the liner the 3" makes another sharp 90 down into the ground and makes
its way into the equipment pit and a 3" knife valve. Back inside of
the pond every couple inches a hole is drilled in the 2" pipe circling
the bottom. The third of the circle farthest from the exit bulkhead
has a 1/2" dia hold drilled in it every 2". The third of the 2" pipe
nearest to the bulkhead exit has 1/4" holes every 2". The remainder has
3/8" holes. This is an attempt to draw water into the drain equally
all around the diameter of the pond. There are no stagnant corners for
ammonia or toxins to linger. Another detail - the sharp 3" 90's are
actually 3" ABS Tee fittings as they are more compact that regular 90-
degree fittings. One leg of the tee that is inside of the pond (the
tee that connects to the drain encircling the pond) points up toward the
pond surface. This tee is reduced to 1/2" and stops a few inches below
the water line. This open 1/2" port should act as a siphon breaker if
something breaks in the below-water-level equipment pit resulting in no
more that half the pond water siphoning, or being pumped, out.

Plumbing Diagram


One issue of above-ground ponds is the loss of the insulation value of
the soil that would have formed the sides of the water vessel. The
Pittsburgh Corning Premiere Series block used for this pond has an
R-value of 1.96. This, in addition to the 8" air gap between the glass
block and the water vessel, are probably roughly comparable to an
in-ground pond. Fortunately, at this location it never gets cold
enough to freeze anything more than a thin film of dew, and even that
occurrence would make the news. For more information on the glass
block used visit:
Pittsburgh Corning Corporation, http://www.pittsburghcorning.com

Status... (December 28, 2002)

The pond has been wet for five months now. Here are some observations:

The water has never been anything other than crystal-clear. I chalk
this up to:
1) The more than ample UV light.
2) The fact that the water lilies are potted in aquatic soil, not dirt.
(If you don't want dirt in your pond, then don't put dirt in it!)
3) Everything that's gone into the pond has been washed and sterilized.
4) The pond is only 5 months old.

The Aqua Ultraviolet Ultra Leaf Basket has been a real winner.
It doesn't need cleaning even weekly, and it could probably go a month.
The Aqua Ultraviolet Ultima II 5.0 biofilter has also worked out well.
So far it needs only one minute of backwash and one minute of rinse
once a week.

One of the last things I did was to build the underwater lights.
They contribute a lot to the pond. Everything in the pond is visible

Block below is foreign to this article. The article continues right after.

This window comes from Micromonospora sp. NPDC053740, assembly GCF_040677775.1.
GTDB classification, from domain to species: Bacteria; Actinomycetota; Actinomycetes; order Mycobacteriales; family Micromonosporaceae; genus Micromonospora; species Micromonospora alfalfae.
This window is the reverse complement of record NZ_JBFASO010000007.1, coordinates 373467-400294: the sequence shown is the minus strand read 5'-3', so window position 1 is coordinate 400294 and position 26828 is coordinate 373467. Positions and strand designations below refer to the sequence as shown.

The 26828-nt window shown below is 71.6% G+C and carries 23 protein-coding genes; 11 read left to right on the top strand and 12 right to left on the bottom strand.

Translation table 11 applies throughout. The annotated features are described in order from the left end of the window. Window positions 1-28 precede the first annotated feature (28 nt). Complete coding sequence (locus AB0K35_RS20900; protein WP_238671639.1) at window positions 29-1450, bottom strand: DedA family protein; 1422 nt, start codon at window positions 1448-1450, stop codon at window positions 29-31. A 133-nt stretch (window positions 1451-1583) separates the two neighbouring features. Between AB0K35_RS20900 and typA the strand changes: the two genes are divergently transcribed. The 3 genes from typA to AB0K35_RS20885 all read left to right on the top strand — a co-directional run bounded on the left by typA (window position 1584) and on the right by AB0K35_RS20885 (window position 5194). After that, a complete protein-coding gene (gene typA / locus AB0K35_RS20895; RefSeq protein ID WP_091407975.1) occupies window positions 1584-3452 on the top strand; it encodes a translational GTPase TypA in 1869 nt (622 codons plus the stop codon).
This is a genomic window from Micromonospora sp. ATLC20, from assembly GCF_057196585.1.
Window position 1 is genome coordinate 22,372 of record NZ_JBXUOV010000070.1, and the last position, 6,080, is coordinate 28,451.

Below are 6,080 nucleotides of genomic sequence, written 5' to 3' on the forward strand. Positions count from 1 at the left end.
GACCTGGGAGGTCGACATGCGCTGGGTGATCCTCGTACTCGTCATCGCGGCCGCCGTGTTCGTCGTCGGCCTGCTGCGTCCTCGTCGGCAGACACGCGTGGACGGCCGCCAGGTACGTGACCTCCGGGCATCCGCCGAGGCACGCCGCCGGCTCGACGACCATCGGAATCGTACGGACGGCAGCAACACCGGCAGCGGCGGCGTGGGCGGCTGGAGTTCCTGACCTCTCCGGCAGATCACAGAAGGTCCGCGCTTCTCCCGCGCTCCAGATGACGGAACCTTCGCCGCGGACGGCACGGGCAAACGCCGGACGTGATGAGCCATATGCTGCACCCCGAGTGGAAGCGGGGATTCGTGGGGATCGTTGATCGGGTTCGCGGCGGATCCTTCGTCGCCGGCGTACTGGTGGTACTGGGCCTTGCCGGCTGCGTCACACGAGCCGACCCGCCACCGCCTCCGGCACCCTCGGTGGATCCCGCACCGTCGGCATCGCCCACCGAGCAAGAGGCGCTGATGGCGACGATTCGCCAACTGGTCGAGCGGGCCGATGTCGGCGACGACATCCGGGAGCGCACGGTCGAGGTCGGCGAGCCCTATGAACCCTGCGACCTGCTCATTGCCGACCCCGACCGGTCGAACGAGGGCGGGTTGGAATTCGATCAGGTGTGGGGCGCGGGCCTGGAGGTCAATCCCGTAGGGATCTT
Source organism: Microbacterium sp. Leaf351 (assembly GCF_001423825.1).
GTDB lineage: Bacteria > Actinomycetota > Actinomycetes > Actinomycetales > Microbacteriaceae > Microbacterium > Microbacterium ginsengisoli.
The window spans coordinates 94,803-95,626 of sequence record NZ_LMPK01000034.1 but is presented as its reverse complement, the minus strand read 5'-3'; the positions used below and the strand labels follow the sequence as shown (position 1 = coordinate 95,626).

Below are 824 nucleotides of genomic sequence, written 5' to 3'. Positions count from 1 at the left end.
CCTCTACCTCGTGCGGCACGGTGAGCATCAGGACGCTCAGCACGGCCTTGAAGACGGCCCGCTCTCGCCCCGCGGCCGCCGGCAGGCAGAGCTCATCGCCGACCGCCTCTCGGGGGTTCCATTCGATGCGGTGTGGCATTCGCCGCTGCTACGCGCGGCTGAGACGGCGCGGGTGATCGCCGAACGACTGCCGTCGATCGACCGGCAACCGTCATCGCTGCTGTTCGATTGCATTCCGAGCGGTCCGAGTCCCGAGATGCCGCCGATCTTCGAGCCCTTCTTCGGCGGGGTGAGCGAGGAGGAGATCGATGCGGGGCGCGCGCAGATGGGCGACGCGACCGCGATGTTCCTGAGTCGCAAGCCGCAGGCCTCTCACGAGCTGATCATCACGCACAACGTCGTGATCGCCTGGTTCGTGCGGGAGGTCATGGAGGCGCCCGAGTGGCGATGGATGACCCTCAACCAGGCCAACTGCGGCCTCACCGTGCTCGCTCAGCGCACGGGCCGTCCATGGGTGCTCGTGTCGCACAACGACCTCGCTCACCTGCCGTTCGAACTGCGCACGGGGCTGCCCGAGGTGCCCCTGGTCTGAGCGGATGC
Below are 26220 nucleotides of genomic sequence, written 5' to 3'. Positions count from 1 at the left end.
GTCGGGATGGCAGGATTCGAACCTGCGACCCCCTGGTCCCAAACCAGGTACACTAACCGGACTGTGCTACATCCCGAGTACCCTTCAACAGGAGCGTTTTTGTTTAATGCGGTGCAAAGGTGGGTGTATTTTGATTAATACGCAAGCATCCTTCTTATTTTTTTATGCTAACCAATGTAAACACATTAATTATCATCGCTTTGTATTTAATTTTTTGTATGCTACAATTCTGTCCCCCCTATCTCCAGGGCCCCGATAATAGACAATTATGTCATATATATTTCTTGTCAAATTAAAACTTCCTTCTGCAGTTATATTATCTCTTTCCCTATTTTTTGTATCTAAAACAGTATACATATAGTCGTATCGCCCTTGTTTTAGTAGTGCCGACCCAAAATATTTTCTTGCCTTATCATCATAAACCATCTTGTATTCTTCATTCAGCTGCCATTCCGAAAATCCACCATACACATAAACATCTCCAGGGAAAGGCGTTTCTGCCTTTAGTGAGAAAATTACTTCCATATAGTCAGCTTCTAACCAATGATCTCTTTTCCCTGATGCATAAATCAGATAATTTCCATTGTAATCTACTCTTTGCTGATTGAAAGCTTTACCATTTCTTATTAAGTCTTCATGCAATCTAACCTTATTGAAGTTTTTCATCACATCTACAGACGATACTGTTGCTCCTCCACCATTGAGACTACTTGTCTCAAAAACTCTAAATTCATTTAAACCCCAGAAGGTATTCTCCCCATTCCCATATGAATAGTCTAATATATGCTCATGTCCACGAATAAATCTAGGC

at night instead of it looking like a black pit.

The plants have not done well. I believe this is due to several reasons:
1) The late start (September/October) in planting.
2) The water lilies got caught for a week in Ag inspection between
the supplier in Colorado and here, which didn't help their health.
3) The pond is too clean and devoid of nutrients.
4) The city water is extremely alkaline (high KH and pH).
5) Microscopic larvae have attacked some plants.
Now that I recognize these problems (3-5) I am working on solutions.
I'm adding potash (potassium), aquatic plant stimulant (trace elements),
Koi Clay, and Dipel biological control for the larvae.

The equipment pit has a serious condensation problem when its cover
is in place. Moisture condenses on the plumbing and the bottom of the
Lexan cover resulting in rain inside of the pit. I'm working on
elevating the cover slightly to provide some ventilation.

Status... (May 21, 2003)
Still never any 'pea soup' algae, but string algae has been a problem.
Lost one Koi to a Heron. Scarecrow sprinkler now installed.
Only once measured a trace of ammonia since the pond was built.
So far no problems at all with plumbing, biofilter, UV, pump, etc.

Status... (August 1, 2003)
Pond one year old today.
Discarded the Akwatik fertilizers. They constantly clog with fertilizer
tabs. They are not large enough in diameter - especially at the elbow.
Better off to make one's own with larger diameter pipe which should be
large enough for two tabs to lie side-by-side.
Not able to get Water Hyacinths to survive more than a month or two.
I've tried adding potash, iron, Epsom salts, aquatic stimulant - they
still die.

Status (6/05)... Okay, now it's fashionable to call this a Blog!

Status (9/06)...

Status (10/06)...

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email: s t e v e @ k i s s i n g f r o g s . t v

(C) 2004-2014 Steve J. Noll